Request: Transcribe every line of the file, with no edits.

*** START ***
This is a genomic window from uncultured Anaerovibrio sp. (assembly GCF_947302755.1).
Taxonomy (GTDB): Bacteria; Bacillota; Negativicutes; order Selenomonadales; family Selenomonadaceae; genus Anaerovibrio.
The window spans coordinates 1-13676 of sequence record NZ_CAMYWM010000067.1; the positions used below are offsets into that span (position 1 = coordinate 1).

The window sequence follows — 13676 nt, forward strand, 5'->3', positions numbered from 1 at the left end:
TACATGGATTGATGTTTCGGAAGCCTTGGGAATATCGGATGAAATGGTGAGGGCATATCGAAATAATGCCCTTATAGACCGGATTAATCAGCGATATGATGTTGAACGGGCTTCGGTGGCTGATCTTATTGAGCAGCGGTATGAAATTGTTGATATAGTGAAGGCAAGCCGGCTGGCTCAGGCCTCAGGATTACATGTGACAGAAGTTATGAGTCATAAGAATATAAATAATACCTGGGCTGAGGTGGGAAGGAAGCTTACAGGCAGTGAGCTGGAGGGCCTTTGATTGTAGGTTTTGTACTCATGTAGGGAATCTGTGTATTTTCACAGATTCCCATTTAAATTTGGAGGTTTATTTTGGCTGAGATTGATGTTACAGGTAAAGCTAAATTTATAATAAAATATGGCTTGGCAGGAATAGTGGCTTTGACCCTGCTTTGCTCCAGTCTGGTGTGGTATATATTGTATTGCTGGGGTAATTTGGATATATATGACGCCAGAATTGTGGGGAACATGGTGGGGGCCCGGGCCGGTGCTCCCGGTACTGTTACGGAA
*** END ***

This is a genomic window from uncultured Anaerovibrio sp. (assembly GCF_947302755.1).
Taxonomy (GTDB): Bacteria; Bacillota; Negativicutes; order Selenomonadales; family Selenomonadaceae; genus Anaerovibrio.
The window spans coordinates 1-13676 of sequence record NZ_CAMYWM010000067.1; the positions used below are offsets into that span (position 1 = coordinate 1).

The window sequence follows — 13676 nt, forward strand, 5'->3', positions numbered from 1 at the left end:
TACATGGATTGATGTTTCGGAAGCCTTGGGAATATCGGATGAAATGGTGAGGGCATATCGAAATAATGCCCTTATAGACCGGATTAATCAGCGATATGATGTTGAACGGGCTTCGGTGGCTGATCTTATTGAGCAGCGGTATGAAATTGTTGATATAGTGAAGGCAAGCCGGCTGGCTCAGGCCTCAGGATTACATGTGACAGAAGTTATGAGTCATAAGAATATAAATAATACCTGGGCTGAGGTGGGAAGGAAGCTTACAGGCAGTGAGCTGGAGGGCCTTTGATTGTAGGTTTTGTACTCATGTAGGGAATCTGTGTATTTTCACAGATTCCCATTTAAATTTGGAGGTTTATTTTGGCTGAGATTGATGTTACAGGTAAAGCTAAATTTATAATAAAATATGGCTTGGCAGGAATAGTGGCTTTGACCCTGCTTTGCTCCAGTCTGGTGTGGTATATATTGTATTGCTGGGGTAATTTGGATATATATGACGCCAGAATTGTGGGGAACATGGTGGGGGCCCGGGCCGGTGCTCCCGGTACTGTTACGGAA